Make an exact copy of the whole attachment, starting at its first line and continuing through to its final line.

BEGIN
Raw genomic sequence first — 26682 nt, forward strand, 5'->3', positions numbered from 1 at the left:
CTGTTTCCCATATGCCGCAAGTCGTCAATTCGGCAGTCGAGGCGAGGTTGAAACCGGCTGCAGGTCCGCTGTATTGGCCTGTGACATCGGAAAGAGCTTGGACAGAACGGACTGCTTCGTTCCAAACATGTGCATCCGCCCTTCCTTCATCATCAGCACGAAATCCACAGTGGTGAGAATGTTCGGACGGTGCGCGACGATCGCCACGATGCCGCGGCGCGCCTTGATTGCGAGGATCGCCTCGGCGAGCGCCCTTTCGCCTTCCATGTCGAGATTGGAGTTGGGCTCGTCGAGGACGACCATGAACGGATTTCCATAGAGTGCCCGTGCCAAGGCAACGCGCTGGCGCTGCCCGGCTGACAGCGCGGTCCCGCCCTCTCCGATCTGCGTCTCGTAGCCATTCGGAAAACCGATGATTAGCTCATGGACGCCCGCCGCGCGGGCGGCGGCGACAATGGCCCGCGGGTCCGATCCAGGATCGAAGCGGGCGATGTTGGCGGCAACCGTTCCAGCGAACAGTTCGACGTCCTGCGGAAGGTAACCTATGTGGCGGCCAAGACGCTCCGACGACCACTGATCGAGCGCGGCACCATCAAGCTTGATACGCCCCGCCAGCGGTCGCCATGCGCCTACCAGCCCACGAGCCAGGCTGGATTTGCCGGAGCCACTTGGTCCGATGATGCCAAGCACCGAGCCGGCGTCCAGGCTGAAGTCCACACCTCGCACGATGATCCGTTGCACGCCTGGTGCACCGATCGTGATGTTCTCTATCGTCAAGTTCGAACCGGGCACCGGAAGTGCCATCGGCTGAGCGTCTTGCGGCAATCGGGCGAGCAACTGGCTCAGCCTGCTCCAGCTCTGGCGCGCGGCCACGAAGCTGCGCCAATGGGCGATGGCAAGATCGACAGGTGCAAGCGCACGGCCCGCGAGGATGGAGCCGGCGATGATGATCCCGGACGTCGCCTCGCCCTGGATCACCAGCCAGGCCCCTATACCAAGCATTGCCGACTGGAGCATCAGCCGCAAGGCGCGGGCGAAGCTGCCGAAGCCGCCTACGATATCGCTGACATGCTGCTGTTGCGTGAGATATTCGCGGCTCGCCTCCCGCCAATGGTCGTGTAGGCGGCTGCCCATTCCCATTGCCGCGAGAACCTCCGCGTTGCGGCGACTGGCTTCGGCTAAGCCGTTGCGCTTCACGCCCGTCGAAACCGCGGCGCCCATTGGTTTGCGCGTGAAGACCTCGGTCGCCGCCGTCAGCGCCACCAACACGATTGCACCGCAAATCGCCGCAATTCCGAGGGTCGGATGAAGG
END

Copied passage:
Raw genomic sequence first — 26682 nt, forward strand, 5'->3', positions numbered from 1 at the left:
CTGTTTCCCATATGCCGCAAGTCGTCAATTCGGCAGTCGAGGCGAGGTTGAAACCGGCTGCAGGTCCGCTGTATTGGCCTGTGACATCGGAAAGAGCTTGGACAGAACGGACTGCTTCGTTCCAAACATGTGCATCCGCCCTTCCTTCATCATCAGCACGAAATCCACAGTGGTGAGAATGTTCGGACGGTGCGCGACGATCGCCACGATGCCGCGGCGCGCCTTGATTGCGAGGATCGCCTCGGCGAGCGCCCTTTCGCCTTCCATGTCGAGATTGGAGTTGGGCTCGTCGAGGACGACCATGAACGGATTTCCATAGAGTGCCCGTGCCAAGGCAACGCGCTGGCGCTGCCCGGCTGACAGCGCGGTCCCGCCCTCTCCGATCTGCGTCTCGTAGCCATTCGGAAAACCGATGATTAGCTCATGGACGCCCGCCGCGCGGGCGGCGGCGACAATGGCCCGCGGGTCCGATCCAGGATCGAAGCGGGCGATGTTGGCGGCAACCGTTCCAGCGAACAGTTCGACGTCCTGCGGAAGGTAACCTATGTGGCGGCCAAGACGCTCCGACGACCACTGATCGAGCGCGGCACCATCAAGCTTGATACGCCCCGCCAGCGGTCGCCATGCGCCTACCAGCCCACGAGCCAGGCTGGATTTGCCGGAGCCACTTGGTCCGATGATGCCAAGCACCGAGCCGGCGTCCAGGCTGAAGTCCACACCTCGCACGATGATCCGTTGCACGCCTGGTGCACCGATCGTGATGTTCTCTATCGTCAAGTTCGAACCGGGCACCGGAAGTGCCATCGGCTGAGCGTCTTGCGGCAATCGGGCGAGCAACTGGCTCAGCCTGCTCCAGCTCTGGCGCGCGGCCACGAAGCTGCGCCAATGGGCGATGGCAAGATCGACAGGTGCAAGCGCACGGCCCGCGAGGATGGAGCCGGCGATGATGATCCCGGACGTCGCCTCGCCCTGGATCACCAGCCAGGCCCCTATACCAAGCATTGCCGACTGGAGCATCAGCCGCAAGGCGCGGGCGAAGCTGCCGAAGCCGCCTACGATATCGCTGACATGCTGCTGTTGCGTGAGATATTCGCGGCTCGCCTCCCGCCAATGGTCGTGTAGGCGGCTGCCCATTCCCATTGCCGCGAGAACCTCCGCGTTGCGGCGACTGGCTTCGGCTAAGCCGTTGCGCTTCACGCCCGTCGAAACCGCGGCGCCCATTGGTTTGCGCGTGAAGACCTCGGTCGCCGCCGTCAGCGCCACCAACACGATTGCACCGCAAATCGCCGCAATTCCGAGGGTCGGATGAAGG